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Youth Culture Development - negative, influencial factor


sarahmk 22 / 55  
Aug 7, 2008   #1
Hello! How r u? I had to write a essay dealing with one aspect of youth culture. My thesis is: The most negative, influential factor in the development of youth culture is lack of parental involvement.

My paper is primarily based on these five questions:
1. What is keeping parents from being involved in their children's lives?

2. Why are their so many single parent homes?

3. What are youth turning to, to fill the void of parental involvement?

4. What are the effects and consequences youth face because of these alternative substitutions?

5. What can be done for those youth who lack the necessary parental involvement?

Can you let me know if its good? Help with any spelling or grammar, or sentence structure errors? And let me know if i had should add anything, or change anything up. Also if it flows and if the paragraphs are connected and linked? Thanks soooo much

Parents and guardians are the first and most important teachers in their children's lives. From birth, children develop primarily through watching and learning adult's actions, and continuing to mock their behavioural patterns well into adolescency. The response to positive parental influences can be extremely beneficial as children grow and become young adults. On the other end of the stick, lack of parental involvement can reap a variety of negative factors, and are the most influential in the development of youth culture. When parents are not fully engaged in their children's lives, it causes a feeling of abandonment and loss of stability. Dr. Wolfe, a psychologist in children's mental health and development, claims that "Parental supervision is recognized as a key factor that can moderate adolescent problem behaviour" (camh.net/tips_for_parents_teens.html). So what happens when your take parental involvement out of the equation, and the youth are forced to create their own idea of life by other influences in their environment?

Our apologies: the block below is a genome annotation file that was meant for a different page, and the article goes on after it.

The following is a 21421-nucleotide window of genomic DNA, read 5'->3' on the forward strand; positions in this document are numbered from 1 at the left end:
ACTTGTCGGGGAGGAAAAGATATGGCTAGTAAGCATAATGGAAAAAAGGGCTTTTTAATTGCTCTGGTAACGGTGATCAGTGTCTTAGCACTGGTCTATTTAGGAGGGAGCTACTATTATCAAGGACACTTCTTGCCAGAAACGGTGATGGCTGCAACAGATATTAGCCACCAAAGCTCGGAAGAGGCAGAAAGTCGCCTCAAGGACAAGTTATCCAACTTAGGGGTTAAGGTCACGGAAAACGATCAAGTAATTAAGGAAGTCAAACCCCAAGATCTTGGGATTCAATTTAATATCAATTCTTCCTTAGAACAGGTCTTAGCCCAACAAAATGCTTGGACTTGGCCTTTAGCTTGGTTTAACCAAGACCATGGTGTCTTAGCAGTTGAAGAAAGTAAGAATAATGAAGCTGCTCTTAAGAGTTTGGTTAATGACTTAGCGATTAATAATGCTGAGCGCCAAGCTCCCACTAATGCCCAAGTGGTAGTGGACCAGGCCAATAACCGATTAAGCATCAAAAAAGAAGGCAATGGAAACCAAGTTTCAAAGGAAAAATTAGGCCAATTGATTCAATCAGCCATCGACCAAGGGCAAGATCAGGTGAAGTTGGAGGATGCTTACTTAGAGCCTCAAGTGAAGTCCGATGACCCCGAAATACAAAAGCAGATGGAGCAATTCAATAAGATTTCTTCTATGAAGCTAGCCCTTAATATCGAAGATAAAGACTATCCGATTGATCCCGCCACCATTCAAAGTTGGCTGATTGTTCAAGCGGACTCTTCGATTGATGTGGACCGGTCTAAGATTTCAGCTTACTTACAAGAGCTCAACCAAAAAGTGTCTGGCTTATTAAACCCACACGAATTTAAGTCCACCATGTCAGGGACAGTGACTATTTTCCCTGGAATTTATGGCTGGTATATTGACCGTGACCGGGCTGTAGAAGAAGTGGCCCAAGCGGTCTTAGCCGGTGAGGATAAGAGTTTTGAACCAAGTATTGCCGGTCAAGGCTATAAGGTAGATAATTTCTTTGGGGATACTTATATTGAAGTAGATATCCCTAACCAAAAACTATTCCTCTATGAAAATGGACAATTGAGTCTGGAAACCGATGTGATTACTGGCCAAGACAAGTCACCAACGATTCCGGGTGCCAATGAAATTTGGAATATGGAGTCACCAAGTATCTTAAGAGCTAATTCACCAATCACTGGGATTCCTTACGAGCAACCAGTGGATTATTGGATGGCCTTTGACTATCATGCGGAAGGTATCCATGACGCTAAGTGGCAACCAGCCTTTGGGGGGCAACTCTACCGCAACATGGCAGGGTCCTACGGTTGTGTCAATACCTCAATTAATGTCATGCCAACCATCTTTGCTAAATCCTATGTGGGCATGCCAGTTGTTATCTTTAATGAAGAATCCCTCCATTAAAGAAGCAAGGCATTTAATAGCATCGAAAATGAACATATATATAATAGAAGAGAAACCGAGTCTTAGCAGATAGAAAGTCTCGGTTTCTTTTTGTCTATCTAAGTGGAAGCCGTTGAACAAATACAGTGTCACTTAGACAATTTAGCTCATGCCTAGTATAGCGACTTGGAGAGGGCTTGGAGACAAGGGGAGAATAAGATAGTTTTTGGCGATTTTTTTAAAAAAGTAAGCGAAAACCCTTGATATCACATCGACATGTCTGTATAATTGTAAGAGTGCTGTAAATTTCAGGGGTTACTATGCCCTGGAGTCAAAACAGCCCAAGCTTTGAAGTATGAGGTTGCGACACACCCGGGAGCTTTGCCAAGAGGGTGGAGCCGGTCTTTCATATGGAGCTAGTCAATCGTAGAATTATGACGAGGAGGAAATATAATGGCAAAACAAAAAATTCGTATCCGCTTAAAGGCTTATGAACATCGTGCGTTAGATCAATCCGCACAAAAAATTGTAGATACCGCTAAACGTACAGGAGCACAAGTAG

It seems in today's society with high living expenses, gas prices soaring, and the frequent urge to keep up with the Joneses, all people have time for is to work and earn money. Women are now, more then ever, a large percent of the working class and stay at home mothers seem to be vanishing more and more because of economic issues. In the past, fathers were considered the breadwinners and the sole financial providers for their families, while mothers took on the homemaker roles. Now a days, both parents are required to work because two incomes are necessary to live comfortably. Unfortunately, with both parents working it leaves no one to be involved in children's lives as much as there should be. The youth is suffering drastically, primarily because of parents too busy making a living to raise their children. Youth coming from single parent homes are at an even bigger disadvantage. A 2007 census done by CBC news showed that "there are more than 2.1 million children living in lone-parent homes." Lone parents undoubtedly suffer financially the most. "In 2005, the median household income for two-parent families in Canada was $67,600. For lone-parent families, it was $30,000" (cbc.ca/news/yourview/2007/09/number_of _singleparent_familie.html). That's more than half a difference.